Scammers and spammers target Pokemon GO players: Internet Scambusters #711
Pokemon GO -- it's a game craze that's literally sweeping the world but, sadly, so are scams that target the players.
In this week's issue, we'll explain the 5 main scams and spam campaigns currently aimed at players and how to avoid them.
We also have details of a new video that shows the latest distraction trick that crooks are using at ATMs.
Let's get started...
Watch Out for these 5 Pokemon GO Scams
Scammers have swiftly latched onto the Pokemon GO game craze that's currently sweeping many countries.
Within days of its launch, it had already been downloaded onto smartphones tens of millions of times, but some versions of the game are virus-laden knock-offs, while the name itself is being used for scamming and spamming on a large scale.
For those who don't know -- and surely there can't be many -- "Pokemon" is shorthand for "pocket monster," but the creatures are actually Japanese cartoon characters, of which there are dozens of different types.
The game's makers are able to place Pokemons onto player's smartphones so that they appear to be actually out in the real world when viewed through the phone's camera (a technique known as augmented reality).
The game has captured the imagination and enthusiasm of players worldwide, as they go critter-hunting in streets, parks, forests and lots of other public, and some not-so-public, places.
The level of participation and the location of some of the characters have raised concerns about safety and several accidents have been reported.
But it's also brought the scammers out in force. So, if you're a player, you need to be on the alert to these tricksters, especially as the nature of the scams seems to be constantly changing as the crooks identify new opportunities.
The basic game itself is actually free and can be downloaded from Apple (iOS) and Google (Android) app stores. Players can then pay for enhanced features such as a currency called Pokecoins, or a type of virtual attractant known as a "lure."
But it didn't take long before scammers stepped in with:
1. Virus-infected versions targeting Android devices installed via other download sites.
The malware is used to give scammers access to the victim's smartphone and possibly also to directly steal information.
2. A bogus monthly subscription service.
Players receive a message warning they have to pay for a $12.99 per month upgrade to continue playing.
Otherwise, the message says, the game will freeze within 24 hours. This it totally fake and nothing happens if recipients just ignore the message.
The message contains links that take victims to a sign-on page where they're required to pay by credit card. All the information entered is then used for identity theft.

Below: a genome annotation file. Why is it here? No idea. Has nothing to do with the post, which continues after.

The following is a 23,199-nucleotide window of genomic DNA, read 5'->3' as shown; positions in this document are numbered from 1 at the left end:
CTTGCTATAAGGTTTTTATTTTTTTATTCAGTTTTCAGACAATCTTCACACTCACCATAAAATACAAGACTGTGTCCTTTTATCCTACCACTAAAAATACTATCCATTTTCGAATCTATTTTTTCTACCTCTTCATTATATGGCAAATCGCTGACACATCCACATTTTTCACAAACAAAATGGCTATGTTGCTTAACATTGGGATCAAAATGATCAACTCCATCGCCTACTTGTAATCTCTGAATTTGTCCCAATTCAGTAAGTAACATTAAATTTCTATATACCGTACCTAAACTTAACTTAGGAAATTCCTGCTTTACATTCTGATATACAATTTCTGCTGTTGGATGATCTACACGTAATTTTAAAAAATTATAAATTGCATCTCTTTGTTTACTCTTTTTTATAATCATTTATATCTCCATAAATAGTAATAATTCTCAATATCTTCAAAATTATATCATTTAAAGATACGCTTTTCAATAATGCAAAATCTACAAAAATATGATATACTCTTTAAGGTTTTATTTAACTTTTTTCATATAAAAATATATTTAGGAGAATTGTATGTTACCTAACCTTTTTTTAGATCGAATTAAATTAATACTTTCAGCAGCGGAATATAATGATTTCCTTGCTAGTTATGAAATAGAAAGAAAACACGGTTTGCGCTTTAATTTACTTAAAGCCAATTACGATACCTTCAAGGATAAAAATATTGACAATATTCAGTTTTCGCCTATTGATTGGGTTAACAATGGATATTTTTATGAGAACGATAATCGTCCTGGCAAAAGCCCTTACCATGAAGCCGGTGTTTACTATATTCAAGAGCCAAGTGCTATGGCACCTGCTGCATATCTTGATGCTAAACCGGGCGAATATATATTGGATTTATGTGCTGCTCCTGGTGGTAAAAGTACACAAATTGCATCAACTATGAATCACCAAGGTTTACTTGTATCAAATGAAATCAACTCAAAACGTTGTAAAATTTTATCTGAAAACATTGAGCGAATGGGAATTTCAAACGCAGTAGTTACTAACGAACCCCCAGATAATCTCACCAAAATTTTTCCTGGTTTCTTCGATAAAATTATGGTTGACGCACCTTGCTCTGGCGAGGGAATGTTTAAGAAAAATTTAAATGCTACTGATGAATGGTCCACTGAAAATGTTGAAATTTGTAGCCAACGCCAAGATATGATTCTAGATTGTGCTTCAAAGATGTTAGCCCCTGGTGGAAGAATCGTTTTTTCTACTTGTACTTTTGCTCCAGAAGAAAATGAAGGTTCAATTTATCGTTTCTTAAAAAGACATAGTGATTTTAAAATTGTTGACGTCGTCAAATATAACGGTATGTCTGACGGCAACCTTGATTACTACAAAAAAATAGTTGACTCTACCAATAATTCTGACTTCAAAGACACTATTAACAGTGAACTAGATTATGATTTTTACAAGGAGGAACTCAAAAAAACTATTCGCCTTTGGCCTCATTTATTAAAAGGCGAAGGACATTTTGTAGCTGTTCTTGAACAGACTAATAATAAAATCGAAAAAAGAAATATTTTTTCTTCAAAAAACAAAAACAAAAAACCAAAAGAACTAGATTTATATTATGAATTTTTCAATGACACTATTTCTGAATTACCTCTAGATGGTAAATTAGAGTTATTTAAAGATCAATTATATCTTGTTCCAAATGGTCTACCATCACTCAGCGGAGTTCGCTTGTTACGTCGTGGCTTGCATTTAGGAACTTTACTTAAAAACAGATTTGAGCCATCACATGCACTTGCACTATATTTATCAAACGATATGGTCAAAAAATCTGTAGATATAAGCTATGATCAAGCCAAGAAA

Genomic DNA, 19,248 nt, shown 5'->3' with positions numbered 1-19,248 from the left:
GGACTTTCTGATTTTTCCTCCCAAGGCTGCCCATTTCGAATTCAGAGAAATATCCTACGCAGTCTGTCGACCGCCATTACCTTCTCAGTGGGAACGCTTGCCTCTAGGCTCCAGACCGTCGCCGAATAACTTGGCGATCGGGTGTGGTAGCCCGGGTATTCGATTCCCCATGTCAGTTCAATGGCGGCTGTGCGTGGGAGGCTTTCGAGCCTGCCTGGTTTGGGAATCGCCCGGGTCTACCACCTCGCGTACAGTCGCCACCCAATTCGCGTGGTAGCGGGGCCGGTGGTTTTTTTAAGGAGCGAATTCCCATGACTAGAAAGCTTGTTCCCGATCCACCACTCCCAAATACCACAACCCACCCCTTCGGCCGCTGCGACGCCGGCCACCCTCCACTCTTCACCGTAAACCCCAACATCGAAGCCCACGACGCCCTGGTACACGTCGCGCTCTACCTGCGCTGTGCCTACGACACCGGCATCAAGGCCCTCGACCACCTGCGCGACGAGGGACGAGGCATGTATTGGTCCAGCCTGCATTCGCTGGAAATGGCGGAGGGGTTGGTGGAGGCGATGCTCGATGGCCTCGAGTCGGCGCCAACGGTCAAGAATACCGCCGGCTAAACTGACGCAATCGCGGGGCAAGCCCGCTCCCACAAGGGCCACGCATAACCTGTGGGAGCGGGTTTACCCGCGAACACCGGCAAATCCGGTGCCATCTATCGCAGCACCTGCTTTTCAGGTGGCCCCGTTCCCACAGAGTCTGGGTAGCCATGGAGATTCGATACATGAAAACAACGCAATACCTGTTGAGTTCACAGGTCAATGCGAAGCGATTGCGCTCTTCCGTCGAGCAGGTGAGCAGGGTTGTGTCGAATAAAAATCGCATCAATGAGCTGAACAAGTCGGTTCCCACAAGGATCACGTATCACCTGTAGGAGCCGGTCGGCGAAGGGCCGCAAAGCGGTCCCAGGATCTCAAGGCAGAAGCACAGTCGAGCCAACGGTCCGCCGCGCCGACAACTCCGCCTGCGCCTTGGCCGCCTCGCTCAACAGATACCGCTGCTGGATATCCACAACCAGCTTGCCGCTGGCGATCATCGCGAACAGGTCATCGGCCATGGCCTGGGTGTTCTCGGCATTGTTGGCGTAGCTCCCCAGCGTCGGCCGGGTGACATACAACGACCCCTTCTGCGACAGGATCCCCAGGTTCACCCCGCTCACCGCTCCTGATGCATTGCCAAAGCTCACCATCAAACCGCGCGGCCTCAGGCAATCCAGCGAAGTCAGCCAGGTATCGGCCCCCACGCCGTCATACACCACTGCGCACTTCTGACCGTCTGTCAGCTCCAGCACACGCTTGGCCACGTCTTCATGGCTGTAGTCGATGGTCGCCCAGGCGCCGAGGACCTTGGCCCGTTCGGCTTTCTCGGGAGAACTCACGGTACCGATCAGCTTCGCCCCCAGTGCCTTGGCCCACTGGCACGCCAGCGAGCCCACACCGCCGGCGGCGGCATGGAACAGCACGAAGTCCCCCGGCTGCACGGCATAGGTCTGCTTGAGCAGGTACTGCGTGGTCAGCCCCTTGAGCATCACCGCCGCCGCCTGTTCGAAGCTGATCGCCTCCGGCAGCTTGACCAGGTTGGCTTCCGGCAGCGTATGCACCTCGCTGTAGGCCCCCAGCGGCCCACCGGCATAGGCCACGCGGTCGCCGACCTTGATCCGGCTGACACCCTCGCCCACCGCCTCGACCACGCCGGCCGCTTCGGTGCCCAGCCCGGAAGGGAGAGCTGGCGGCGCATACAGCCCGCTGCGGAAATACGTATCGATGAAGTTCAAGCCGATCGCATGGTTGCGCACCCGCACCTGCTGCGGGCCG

3. Spam campaigns offering lots of "free" Pokecoins for users who complete an online survey -- actually thinly disguised advertisements with no coins at all at the end.
Similarly, fake websites have been set up supposedly offering support, cheats and shortcut links in return for completion of these click-harvesting and product-pushing "surveys."
4. Lures that increase the likelihood of characters appearing in particular locations -- and then mugging players who turn up to "capture" the characters.
There are also concerns that lures may be used to draw children into unsafe locations and situations, though none had been reported at the time of this writing.
5. Various, dubious offers, usually on Craigslist, in which advertisers offer to help players locate Pokemon or increase their virtual wealth for a fee.
Some of these may be legitimate but there's no way of knowing that in advance.
In addition to these five scams, privacy concerns have been raised about the game.
At the outset, security experts claimed the game was capable of capturing and recording users' Google sign-on information as well as providing access to their email accounts.
The makers of the game subsequently announced that although this was technically possible, the game didn't actually access this information and that they would now remove this feature.
Avoiding these scams is a matter of common sense. In particular:
- Don't let children download and play the game without your involvement.
- Beware of visiting isolated, lonely or exposed locations where you could be targeted for theft. According to security firm Symantec, the game's makers say: "We encourage all people playing Pokemon GO to be aware of their surroundings and to play with friends when going to new or unfamiliar places. Please remember to be safe and alert at all times."
- Make time to read and check the game's terms and conditions, especially relating to its privacy policies.
- Don't download the game from unofficial sites or game repositories.
- Don't provide payment or confidential information to anyone or to any organization other than through the in-app payment arrangements.
- Don't be tempted to use online game-cheat tools. They may contain malware.
- If you are using an Android device, make sure you have up-to-date security software installed.
According to a recent news report, Pokemon-hunting players in Europe were spotted wandering into a real minefield in Bosnia -- a legacy of the war there in the 90s.
Thankfully, no one was injured but the story illustrates how caution and common sense sometimes go out of the window when enthusiasts get caught up in a game.
You may not be near a real minefield, but when you play Pokemon GO, make sure you look out for other hazards -- and stay safe.
Alert of the Week
Make sure you keep your eyes on your cash and your card every time you use an ATM.
It's easy to be distracted and it only takes crooks a few seconds to catch you out and steal your card.
Don't believe it could happen to you? Watch this new video -- it comes from the UK, but it could happen anywhere.
Time to conclude for today -- have a great week!